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the Supremacy Clause

Compare the second clause of Article VI of the Constitution (the Supremacy Clause) with the 10th Amendment. Are all laws passed by the national government supreme over state law? If not, which ones are supreme and how can they be distinguished from those which are not?

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Kendall T. | Helping Students Succeed With Individual AttentionHelping Students Succeed With Individual...
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The Supremacy Clause provides for the Constitution and the Laws created by the United States to be the “Law of the Land”, which means that the federal government holds power over any laws created at the state level. The tenth Amendment is meant for states to create laws that are not currently reserved by the federal government.
This means that states can make their own laws that the Federal Government currently does not have the power to enforce. Whenever a state proposes a law that conflicts with a federal law, the federal government will always win. For example, if a state wanted to reintroduce slavery, the Supremacy Clause and the 13th Amendment would supersede the state’s request. A state however, can make their own traffic, and criminals law, etc.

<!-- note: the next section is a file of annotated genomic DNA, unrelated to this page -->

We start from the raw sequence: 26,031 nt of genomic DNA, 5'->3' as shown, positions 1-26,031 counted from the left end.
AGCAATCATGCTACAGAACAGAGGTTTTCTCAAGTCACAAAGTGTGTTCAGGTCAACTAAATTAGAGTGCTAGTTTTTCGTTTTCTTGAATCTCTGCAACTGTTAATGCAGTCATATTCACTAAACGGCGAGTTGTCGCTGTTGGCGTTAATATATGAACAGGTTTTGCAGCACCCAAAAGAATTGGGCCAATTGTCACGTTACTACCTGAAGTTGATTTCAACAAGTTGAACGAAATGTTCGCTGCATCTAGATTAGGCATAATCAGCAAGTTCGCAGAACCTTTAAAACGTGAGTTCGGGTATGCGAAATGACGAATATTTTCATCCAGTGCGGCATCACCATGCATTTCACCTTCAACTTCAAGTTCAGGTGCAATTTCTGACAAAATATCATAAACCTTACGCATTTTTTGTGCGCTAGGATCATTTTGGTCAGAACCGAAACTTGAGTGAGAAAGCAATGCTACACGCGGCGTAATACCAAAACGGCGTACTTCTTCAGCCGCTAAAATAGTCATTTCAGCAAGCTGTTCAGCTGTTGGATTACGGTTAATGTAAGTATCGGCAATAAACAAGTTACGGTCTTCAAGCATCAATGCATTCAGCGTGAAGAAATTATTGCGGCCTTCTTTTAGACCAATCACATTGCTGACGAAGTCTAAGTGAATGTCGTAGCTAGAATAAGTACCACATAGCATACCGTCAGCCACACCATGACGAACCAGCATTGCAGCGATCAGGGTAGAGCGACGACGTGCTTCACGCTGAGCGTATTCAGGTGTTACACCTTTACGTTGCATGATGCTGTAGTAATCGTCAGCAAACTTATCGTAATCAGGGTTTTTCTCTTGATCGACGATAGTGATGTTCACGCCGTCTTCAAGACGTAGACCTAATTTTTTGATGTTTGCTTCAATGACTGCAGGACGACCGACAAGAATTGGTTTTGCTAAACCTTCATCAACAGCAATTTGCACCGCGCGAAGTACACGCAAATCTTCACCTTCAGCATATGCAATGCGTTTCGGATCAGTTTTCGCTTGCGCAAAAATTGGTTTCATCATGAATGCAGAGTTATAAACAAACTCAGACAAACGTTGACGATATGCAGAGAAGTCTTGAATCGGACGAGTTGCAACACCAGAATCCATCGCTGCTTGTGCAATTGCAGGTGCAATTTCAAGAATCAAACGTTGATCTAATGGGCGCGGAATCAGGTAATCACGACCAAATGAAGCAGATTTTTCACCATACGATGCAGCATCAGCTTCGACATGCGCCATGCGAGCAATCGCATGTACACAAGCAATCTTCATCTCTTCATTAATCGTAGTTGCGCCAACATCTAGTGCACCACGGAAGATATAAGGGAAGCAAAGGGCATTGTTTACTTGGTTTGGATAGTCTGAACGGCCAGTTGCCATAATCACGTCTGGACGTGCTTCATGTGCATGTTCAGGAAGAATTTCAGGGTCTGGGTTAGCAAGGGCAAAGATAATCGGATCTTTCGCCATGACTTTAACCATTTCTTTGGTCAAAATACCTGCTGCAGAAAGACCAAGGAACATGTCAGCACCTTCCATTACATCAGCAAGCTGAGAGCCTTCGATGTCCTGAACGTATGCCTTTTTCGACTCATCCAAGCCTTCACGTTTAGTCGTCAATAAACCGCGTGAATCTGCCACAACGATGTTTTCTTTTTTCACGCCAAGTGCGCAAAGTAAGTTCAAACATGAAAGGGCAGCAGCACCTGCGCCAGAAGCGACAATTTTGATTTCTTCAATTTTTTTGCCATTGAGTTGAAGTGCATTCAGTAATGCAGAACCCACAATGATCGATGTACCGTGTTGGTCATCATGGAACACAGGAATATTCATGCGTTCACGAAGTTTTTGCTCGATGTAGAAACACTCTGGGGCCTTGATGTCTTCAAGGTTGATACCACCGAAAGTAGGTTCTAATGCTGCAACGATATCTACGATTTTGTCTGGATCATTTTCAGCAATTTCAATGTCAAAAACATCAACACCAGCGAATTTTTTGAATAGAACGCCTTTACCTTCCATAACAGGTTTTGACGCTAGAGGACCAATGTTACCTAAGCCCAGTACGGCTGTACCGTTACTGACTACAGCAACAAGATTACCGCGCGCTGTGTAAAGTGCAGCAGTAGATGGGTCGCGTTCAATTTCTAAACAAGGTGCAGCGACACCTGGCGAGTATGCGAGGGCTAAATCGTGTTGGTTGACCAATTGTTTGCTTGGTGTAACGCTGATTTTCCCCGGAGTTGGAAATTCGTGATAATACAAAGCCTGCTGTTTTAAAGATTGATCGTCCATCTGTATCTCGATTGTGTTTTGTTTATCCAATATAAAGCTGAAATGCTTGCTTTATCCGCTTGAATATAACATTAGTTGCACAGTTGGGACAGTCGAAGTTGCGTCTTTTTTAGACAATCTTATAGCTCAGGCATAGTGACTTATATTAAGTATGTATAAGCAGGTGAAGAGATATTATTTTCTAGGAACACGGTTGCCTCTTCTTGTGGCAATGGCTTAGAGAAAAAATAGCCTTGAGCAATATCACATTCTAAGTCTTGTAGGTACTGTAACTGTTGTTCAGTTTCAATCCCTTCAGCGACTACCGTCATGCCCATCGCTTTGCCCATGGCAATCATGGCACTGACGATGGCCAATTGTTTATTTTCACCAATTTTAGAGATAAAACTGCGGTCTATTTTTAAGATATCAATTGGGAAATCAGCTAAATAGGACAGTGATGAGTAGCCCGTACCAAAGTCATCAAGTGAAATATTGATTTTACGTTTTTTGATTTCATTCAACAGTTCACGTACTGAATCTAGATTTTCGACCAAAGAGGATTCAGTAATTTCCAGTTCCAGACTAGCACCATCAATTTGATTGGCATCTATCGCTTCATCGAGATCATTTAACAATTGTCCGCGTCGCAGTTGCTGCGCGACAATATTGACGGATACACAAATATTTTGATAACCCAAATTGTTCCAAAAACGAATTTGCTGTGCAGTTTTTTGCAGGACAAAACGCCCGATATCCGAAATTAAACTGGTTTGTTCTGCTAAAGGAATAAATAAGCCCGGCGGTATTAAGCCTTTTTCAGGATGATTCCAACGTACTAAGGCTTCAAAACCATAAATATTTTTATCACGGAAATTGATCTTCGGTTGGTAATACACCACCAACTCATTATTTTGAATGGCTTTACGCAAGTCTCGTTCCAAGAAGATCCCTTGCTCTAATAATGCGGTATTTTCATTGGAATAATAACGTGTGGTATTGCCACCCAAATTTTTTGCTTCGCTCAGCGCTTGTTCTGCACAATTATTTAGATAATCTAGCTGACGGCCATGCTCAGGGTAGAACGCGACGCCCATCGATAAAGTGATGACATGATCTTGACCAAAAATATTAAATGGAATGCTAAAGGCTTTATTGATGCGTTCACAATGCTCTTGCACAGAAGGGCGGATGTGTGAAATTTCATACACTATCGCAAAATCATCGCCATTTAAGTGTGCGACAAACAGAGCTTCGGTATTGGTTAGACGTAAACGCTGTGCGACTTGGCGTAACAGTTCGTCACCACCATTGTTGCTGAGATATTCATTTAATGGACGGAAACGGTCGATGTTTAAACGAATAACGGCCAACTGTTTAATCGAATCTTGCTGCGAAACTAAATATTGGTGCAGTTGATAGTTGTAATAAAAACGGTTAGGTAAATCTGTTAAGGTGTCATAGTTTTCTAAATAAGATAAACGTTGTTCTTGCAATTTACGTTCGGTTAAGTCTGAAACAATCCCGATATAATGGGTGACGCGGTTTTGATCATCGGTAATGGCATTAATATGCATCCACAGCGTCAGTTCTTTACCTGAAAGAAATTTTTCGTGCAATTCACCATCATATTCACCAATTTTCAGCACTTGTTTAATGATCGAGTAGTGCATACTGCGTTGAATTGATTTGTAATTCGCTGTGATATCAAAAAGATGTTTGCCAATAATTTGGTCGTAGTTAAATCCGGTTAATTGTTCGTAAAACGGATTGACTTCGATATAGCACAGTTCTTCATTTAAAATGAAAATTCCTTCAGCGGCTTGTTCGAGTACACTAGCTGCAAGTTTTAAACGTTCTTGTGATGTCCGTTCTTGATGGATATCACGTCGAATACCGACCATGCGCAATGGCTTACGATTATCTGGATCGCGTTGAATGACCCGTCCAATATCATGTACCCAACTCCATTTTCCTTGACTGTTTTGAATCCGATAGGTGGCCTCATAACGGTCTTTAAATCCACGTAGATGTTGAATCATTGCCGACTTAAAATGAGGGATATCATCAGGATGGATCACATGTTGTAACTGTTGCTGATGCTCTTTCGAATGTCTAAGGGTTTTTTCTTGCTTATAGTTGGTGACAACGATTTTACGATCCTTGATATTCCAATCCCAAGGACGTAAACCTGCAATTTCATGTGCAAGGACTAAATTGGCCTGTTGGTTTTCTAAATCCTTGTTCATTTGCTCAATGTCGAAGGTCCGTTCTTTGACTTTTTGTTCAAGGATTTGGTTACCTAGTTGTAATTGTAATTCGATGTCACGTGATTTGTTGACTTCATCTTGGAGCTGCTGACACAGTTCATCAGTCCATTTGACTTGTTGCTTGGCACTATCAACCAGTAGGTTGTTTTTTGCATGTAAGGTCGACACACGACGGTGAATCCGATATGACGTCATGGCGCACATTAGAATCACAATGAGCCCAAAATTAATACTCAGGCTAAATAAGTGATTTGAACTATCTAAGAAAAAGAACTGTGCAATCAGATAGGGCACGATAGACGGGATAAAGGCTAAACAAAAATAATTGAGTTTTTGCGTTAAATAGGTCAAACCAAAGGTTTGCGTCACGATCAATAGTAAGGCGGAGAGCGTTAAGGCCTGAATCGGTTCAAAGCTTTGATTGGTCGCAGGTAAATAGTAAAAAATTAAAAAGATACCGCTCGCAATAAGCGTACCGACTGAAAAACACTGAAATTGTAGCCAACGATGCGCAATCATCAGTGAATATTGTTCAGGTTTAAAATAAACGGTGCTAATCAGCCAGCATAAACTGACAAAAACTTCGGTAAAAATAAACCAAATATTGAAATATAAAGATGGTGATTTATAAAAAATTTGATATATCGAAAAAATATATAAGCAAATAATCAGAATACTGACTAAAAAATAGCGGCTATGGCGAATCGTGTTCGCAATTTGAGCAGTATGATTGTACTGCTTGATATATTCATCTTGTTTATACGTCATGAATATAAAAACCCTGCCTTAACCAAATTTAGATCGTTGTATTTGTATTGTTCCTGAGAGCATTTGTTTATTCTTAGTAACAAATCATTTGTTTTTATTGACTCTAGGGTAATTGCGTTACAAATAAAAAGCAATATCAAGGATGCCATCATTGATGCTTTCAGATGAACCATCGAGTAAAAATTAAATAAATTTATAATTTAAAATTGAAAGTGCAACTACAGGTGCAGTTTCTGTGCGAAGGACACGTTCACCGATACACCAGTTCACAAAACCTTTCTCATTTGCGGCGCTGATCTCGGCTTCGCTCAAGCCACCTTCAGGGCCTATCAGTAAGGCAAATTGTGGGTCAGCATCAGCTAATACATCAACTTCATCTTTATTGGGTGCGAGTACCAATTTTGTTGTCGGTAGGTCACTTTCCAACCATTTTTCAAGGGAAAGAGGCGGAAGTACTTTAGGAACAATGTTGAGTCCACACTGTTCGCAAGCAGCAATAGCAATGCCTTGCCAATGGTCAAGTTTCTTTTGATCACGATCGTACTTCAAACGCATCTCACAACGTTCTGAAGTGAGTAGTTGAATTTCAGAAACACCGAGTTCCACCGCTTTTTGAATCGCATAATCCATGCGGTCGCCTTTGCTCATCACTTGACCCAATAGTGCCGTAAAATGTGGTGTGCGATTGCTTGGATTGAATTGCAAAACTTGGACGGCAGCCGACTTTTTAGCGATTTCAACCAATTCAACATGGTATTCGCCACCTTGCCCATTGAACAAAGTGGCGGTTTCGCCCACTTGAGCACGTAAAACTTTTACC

The Federal government is responsible for making laws regarding the military, money, taxes, international relations, etc. The states are responsible for state level taxes, transportation, capital punishment, family law, etc.

Dannie B. | English, Test Prep, and Music for High School StudentsEnglish, Test Prep, and Music for High S...

States cannot pass laws that violate the Constitution or the Bill of Rights or any national laws. But - if a power is not explicitly given to the national government, then the state has autonomy over that power. The 10th amendment guarantees that. So if a power is not covered under a constitutional basis, the state has the right to that power. However, states do not have the right to determine what laws are or are not covered under a constitutional basis. That power is left to the federal government.